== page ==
The proportion of
retirees in the US relying on interest from their savings who are
at risk of outliving their financial resources is growing
alarmingly, according to a new study by Boston College. However,
for insurers offering inflation-indexed annuities it represents a
big opportunity, reports Charles Davis.


In its latest National
Retirement Risk Index (NRRI), a snapshot of American readiness for
retirement, the centre for retirement research at US university
Boston College paints a dismal picture, albeit one with rich
potential for the life insurance industry.

It shows that the proportion
of households “at risk” for retirement jumps from 51% to 60% when
retirees live off the interest from their assets instead of
purchasing an inflation-indexed annuity to provide a guaranteed
stream of retirement income.

Pull quote from Alicia H Munnell, Boston CollegeBoston College’s
research, which is sponsored by Nationwide Mutual Life Insurance
Company, highlights that while many households focus on
accumulating assets for retirement, it is equally important that
they have a plan in place to get as much as possible out of those
assets during retirement. The NRRI measures the share of American
households “at risk” of being unable to maintain their
pre-retirement standard of living in retirement.



The Index uses the
conservative assumptions that people work to age 65, receive income
from reverse mortgages on their homes and annuitise all of their
financial assets. The new fact sheet examined what would happen if
households did not purchase an annuity to provide lifelong

“It’s critical for today’s
workers to not only invest for retirement but to also have a plan
in place to manage their assets once they retire,” said Alicia H
Munnell, director of the centre for retirement research and one of
the authors of the study, in a comment on the study.

She added: “Purchasing an
annuity is one way that households can ensure that they don’t
outlive their assets but the reality is that most people do not
choose this option. We decided to explore what impact removing the
annuitisation assumption would have on the retirement outlook of
American households in the Index.”

The study also examined two
alternative scenarios to annuitisation. The first alternative was
that households drew down their assets at a rate of 4% per year, a
common strategy suggested by financial planners and investment
professionals. The second scenario examined what would happen if
households lived off the interest on their accumulated wealth
(estimated at 1.9% annually).

The results show that
assuming households lived off the interest of their accumulated
wealth had the biggest impact on the NRRI, increasing the
percentage of households deemed “at risk” from 51% to 60%. The%
deemed “at risk” increased from 51% to 53% for those that drew down
their assets at a rate of 4% a year.


Good news for

The good news for the life
insurance industry is that the study suggests that annuities
provide more monthly income in retirement than simply drawing down
assets or living off the interest on assets, and can be a valuable
tool to help households plan for retirement.

The study found, when
examining households by income, individuals with a high net worth
were most impacted by not annuitising their assets. The% “at risk”
increased from 42% to 47% for those who drew down their assets at
4% a year and increased from 42% to 57% for those living off the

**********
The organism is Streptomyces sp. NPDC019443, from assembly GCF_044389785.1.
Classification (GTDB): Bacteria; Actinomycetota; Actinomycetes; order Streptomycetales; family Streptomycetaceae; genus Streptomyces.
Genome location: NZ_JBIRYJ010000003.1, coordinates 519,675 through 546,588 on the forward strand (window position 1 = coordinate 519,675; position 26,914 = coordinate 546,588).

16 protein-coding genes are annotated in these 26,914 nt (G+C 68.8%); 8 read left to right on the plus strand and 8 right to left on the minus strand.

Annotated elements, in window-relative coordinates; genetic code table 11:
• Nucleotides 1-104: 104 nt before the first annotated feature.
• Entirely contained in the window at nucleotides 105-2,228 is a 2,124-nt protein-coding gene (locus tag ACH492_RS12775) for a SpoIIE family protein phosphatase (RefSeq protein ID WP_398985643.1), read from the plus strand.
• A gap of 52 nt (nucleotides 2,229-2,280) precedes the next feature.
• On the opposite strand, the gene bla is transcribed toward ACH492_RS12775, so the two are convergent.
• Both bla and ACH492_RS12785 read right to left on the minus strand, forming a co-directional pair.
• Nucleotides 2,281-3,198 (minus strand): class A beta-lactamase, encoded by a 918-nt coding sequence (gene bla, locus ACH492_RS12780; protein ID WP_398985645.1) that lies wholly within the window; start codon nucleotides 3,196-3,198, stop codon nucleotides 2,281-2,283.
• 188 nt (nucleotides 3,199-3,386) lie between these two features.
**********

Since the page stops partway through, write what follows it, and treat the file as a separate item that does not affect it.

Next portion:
interest of their assets (estimated at 1.9% annually).

This result can be explained
by the fact that higher income households typically rely on the
return on their assets more than their lower income counterparts,
who are more likely to rely on Social Security for most of their
retirement income.

“The latest analysis of the
NRRI demonstrates the important role that annuities can play in
helping people plan for retirement,” said Brad Davis,
vice-president of retirement income solutions for Nationwide
Financial Services, in a release. “It also highlights an
opportunity for advisors to help educate clients about what options
are available as they develop their retirement income


Tax increases a big

The greatest risk factor
identified by the NRRI is the potential for tax increases in the
future. The result is a three percentage-point rise in the NRRI,
which conservatively assumes that higher taxes do not affect
households’ retirement savings rate. If households were to respond
by cutting back on their saving, the rise in the Index would be
much greater.

The study explores what
happens if taxes increase to help bridge the gap between government
revenue and spending, a likely scenario given the precarious
federal budget.

“Significant tax increases
are likely in the coming years,” Munnell said. “On the surface, it
appears higher taxes will have a modest effect on retirement
readiness with the exception of high-income households at the verge
of retirement. However, the Index only reflects part of the story,
as younger households would also face substantial reductions in
consumption both before and after retirement.”

The study found that when
examining households by income level and age, Early Baby Boomers
(those born between 1946 and 1954) in the top income bracket were
most impacted by higher taxes. The% of these households “at risk”
increased from 37% to 49%. This effect from higher taxes is greater
than that of the 2008 equity market crash.

Potential tax increases have
a lesser effect on the retirement readiness of younger households,
as they have more time to adjust to paying higher taxes. However,
the modest increase in the number of younger households “at risk”
only tells part of the story.

The research assumes that to stay on track for retirement,
younger workers will need to significantly reduce their consumption
both before and after retirement. In fact, younger, high-income
households will need to reduce their consumption by 10%.